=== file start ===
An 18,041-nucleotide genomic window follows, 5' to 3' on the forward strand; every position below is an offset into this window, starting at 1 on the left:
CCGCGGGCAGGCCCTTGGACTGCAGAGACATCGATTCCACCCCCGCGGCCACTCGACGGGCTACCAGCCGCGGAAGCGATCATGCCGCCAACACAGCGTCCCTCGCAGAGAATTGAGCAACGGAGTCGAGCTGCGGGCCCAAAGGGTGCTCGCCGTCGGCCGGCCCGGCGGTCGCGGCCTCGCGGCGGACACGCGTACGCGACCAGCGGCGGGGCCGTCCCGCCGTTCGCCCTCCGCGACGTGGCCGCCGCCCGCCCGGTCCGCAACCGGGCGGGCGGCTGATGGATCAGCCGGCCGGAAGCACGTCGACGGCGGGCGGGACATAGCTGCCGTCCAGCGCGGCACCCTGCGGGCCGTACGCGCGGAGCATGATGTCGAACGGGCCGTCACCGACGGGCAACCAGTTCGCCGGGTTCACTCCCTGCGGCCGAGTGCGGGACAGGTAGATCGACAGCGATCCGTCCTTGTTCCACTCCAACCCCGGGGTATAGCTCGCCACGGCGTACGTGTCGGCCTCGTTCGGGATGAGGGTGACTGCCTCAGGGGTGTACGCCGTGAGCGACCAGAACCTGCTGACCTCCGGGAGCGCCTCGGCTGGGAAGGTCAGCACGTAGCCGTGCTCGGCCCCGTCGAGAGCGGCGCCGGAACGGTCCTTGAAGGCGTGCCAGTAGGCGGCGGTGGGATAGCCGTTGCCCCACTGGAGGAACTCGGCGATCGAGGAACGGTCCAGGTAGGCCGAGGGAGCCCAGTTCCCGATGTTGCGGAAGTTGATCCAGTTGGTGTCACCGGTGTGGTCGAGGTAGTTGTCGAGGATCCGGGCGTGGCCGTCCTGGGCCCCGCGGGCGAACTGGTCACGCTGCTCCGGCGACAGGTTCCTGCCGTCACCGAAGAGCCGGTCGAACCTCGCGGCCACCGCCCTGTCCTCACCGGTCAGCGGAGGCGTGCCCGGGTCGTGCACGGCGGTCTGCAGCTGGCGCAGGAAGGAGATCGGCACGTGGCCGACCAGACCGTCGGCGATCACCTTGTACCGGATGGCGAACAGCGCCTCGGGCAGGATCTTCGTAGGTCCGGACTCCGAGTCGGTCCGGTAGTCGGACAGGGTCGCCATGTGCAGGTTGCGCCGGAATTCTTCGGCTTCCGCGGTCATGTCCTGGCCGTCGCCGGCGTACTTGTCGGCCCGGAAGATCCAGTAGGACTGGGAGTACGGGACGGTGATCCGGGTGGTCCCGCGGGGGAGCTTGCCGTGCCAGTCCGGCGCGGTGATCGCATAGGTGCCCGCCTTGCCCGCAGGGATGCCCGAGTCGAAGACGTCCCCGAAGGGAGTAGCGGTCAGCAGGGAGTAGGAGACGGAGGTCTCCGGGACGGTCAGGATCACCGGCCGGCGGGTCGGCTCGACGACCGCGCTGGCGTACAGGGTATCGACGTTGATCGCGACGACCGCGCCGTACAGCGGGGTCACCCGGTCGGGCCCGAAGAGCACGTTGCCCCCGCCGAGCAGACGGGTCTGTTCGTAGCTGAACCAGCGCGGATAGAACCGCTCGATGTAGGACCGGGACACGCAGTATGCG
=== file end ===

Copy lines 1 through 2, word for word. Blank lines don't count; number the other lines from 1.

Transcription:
An 18,041-nucleotide genomic window follows, 5' to 3' on the forward strand; every position below is an offset into this window, starting at 1 on the left:
CCGCGGGCAGGCCCTTGGACTGCAGAGACATCGATTCCACCCCCGCGGCCACTCGACGGGCTACCAGCCGCGGAAGCGATCATGCCGCCAACACAGCGTCCCTCGCAGAGAATTGAGCAACGGAGTCGAGCTGCGGGCCCAAAGGGTGCTCGCCGTCGGCCGGCCCGGCGGTCGCGGCCTCGCGGCGGACACGCGTACGCGACCAGCGGCGGGGCCGTCCCGCCGTTCGCCCTCCGCGACGTGGCCGCCGCCCGCCCGGTCCGCAACCGGGCGGGCGGCTGATGGATCAGCCGGCCGGAAGCACGTCGACGGCGGGCGGGACATAGCTGCCGTCCAGCGCGGCACCCTGCGGGCCGTACGCGCGGAGCATGATGTCGAACGGGCCGTCACCGACGGGCAACCAGTTCGCCGGGTTCACTCCCTGCGGCCGAGTGCGGGACAGGTAGATCGACAGCGATCCGTCCTTGTTCCACTCCAACCCCGGGGTATAGCTCGCCACGGCGTACGTGTCGGCCTCGTTCGGGATGAGGGTGACTGCCTCAGGGGTGTACGCCGTGAGCGACCAGAACCTGCTGACCTCCGGGAGCGCCTCGGCTGGGAAGGTCAGCACGTAGCCGTGCTCGGCCCCGTCGAGAGCGGCGCCGGAACGGTCCTTGAAGGCGTGCCAGTAGGCGGCGGTGGGATAGCCGTTGCCCCACTGGAGGAACTCGGCGATCGAGGAACGGTCCAGGTAGGCCGAGGGAGCCCAGTTCCCGATGTTGCGGAAGTTGATCCAGTTGGTGTCACCGGTGTGGTCGAGGTAGTTGTCGAGGATCCGGGCGTGGCCGTCCTGGGCCCCGCGGGCGAACTGGTCACGCTGCTCCGGCGACAGGTTCCTGCCGTCACCGAAGAGCCGGTCGAACCTCGCGGCCACCGCCCTGTCCTCACCGGTCAGCGGAGGCGTGCCCGGGTCGTGCACGGCGGTCTGCAGCTGGCGCAGGAAGGAGATCGGCACGTGGCCGACCAGACCGTCGGCGATCACCTTGTACCGGATGGCGAACAGCGCCTCGGGCAGGATCTTCGTAGGTCCGGACTCCGAGTCGGTCCGGTAGTCGGACAGGGTCGCCATGTGCAGGTTGCGCCGGAATTCTTCGGCTTCCGCGGTCATGTCCTGGCCGTCGCCGGCGTACTTGTCGGCCCGGAAGATCCAGTAGGACTGGGAGTACGGGACGGTGATCCGGGTGGTCCCGCGGGGGAGCTTGCCGTGCCAGTCCGGCGCGGTGATCGCATAGGTGCCCGCCTTGCCCGCAGGGATGCCCGAGTCGAAGACGTCCCCGAAGGGAGTAGCGGTCAGCAGGGAGTAGGAGACGGAGGTCTCCGGGACGGTCAGGATCACCGGCCGGCGGGTCGGCTCGACGACCGCGCTGGCGTACAGGGTATCGACGTTGATCGCGACGACCGCGCCGTACAGCGGGGTCACCCGGTCGGGCCCGAAGAGCACGTTGCCCCCGCCGAGCAGACGGGTCTGTTCGTAGCTGAACCAGCGCGGATAGAACCGCTCGATGTAGGACCGGGACACGCAGTATGCG